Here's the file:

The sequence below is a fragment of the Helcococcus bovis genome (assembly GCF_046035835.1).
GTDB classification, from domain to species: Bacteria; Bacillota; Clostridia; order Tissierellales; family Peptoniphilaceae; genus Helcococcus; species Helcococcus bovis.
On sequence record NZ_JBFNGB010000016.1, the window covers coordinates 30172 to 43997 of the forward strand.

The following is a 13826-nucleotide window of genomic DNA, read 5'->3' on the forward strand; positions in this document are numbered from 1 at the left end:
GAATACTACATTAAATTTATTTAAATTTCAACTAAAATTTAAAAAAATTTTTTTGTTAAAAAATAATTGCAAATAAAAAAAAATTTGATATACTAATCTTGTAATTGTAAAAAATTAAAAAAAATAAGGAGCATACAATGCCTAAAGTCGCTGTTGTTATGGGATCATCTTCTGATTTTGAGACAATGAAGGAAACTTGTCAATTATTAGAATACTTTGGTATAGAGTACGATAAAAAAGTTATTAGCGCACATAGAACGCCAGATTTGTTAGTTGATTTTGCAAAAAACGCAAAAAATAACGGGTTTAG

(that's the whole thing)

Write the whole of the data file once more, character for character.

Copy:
The sequence below is a fragment of the Helcococcus bovis genome (assembly GCF_046035835.1).
GTDB classification, from domain to species: Bacteria; Bacillota; Clostridia; order Tissierellales; family Peptoniphilaceae; genus Helcococcus; species Helcococcus bovis.
On sequence record NZ_JBFNGB010000016.1, the window covers coordinates 30172 to 43997 of the forward strand.

The following is a 13826-nucleotide window of genomic DNA, read 5'->3' on the forward strand; positions in this document are numbered from 1 at the left end:
GAATACTACATTAAATTTATTTAAATTTCAACTAAAATTTAAAAAAATTTTTTTGTTAAAAAATAATTGCAAATAAAAAAAAATTTGATATACTAATCTTGTAATTGTAAAAAATTAAAAAAAATAAGGAGCATACAATGCCTAAAGTCGCTGTTGTTATGGGATCATCTTCTGATTTTGAGACAATGAAGGAAACTTGTCAATTATTAGAATACTTTGGTATAGAGTACGATAAAAAAGTTATTAGCGCACATAGAACGCCAGATTTGTTAGTTGATTTTGCAAAAAACGCAAAAAATAACGGGTTTAG